Just to give an example-it is not really relevant-we do a lot of work at the court desk. Many of you will be aware that at the court desk people will turn up about to be evicted or repossessed and they have had no legal advice at all. They will turn up at the desk and it will be a Shelter solicitor who is the duty clerk. We will argue against the thing. We will stop the repossession order and the judge will give them eight or 10 weeks to come back with a plan. We will then work with that person to get them decent debt advice so they can talk to their lender and come up with something else. That is legal advice leading into better-

Q197 Ben Gummer: It sounds like making an argument for public funding rather than for legal aid funding.

Campbell Robb: That is the question about what is legal and what isn’t, in that sense. I think, yes, there is a case for legal funding because there is a case very specifically in housing and some of the other areas where you need to take legal representation, where you need to go to the court to seek justice for what is going on.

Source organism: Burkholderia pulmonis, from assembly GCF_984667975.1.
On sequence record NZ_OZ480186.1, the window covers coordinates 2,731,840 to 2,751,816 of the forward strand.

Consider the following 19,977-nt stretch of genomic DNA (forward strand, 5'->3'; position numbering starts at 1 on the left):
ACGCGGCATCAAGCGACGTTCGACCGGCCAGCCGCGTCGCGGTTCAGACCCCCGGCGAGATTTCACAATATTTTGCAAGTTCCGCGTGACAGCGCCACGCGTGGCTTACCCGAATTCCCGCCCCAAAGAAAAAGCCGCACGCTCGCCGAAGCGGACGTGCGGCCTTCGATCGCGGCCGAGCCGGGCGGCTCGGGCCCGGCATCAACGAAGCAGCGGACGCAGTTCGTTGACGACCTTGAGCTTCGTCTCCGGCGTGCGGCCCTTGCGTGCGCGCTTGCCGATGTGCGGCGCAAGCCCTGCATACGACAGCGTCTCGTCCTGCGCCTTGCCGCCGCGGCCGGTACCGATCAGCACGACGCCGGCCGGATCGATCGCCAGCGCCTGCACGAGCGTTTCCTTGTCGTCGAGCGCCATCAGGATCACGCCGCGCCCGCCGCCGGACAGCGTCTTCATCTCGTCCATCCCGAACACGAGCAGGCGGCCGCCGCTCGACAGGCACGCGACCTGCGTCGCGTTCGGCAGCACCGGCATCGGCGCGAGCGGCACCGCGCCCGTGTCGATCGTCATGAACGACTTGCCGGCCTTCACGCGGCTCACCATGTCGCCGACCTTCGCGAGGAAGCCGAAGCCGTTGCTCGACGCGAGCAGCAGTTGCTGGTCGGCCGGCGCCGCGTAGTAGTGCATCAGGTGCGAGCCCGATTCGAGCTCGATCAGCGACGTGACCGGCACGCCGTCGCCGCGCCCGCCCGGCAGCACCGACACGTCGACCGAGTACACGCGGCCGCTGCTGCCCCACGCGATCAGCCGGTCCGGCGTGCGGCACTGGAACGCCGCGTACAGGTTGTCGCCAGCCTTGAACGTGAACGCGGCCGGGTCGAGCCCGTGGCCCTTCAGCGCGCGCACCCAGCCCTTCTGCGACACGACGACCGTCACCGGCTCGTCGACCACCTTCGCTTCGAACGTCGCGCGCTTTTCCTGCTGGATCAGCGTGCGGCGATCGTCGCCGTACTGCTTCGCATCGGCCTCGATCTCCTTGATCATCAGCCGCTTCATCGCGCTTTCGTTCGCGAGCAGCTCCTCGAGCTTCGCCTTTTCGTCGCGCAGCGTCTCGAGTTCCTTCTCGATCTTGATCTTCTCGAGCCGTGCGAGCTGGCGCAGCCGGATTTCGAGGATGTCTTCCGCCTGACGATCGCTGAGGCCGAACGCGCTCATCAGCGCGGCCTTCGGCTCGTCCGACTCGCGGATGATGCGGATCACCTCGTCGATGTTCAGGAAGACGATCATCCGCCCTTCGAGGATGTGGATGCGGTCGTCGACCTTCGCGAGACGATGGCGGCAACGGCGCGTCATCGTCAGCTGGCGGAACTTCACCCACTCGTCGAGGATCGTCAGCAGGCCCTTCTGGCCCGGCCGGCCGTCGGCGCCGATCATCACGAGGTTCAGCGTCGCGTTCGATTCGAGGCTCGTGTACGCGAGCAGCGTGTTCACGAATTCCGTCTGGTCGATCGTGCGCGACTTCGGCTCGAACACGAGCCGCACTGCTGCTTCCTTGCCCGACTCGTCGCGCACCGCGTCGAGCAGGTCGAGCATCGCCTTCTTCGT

Simon Pugh: Our legal aid funding does not fund general advice, help or support. What it funds is specialist legal advice on complex legal problems. That is what we need the legal aid funding to do.

Q198 Mr Buckland: In other words, the client would come in through the door, you do your assessment, work out whether it was an advice case or something more complex and then, if it was a complex situation, the legal aid funding would kick in.

Campbell Robb: The first series of questions we would ask any client, if they are coming through, is, are they eligible for legal aid? If they are not eligible for legal aid, then we have to work out another way through other Shelter mechanisms whether we can afford to support them, whether somebody else can support them in their local area if there is another provider.

Q199 Mr Buckland: That is important. You apply the same criteria as any practitioner would in the marketplace.

Campbell Robb: We have to, absolutely.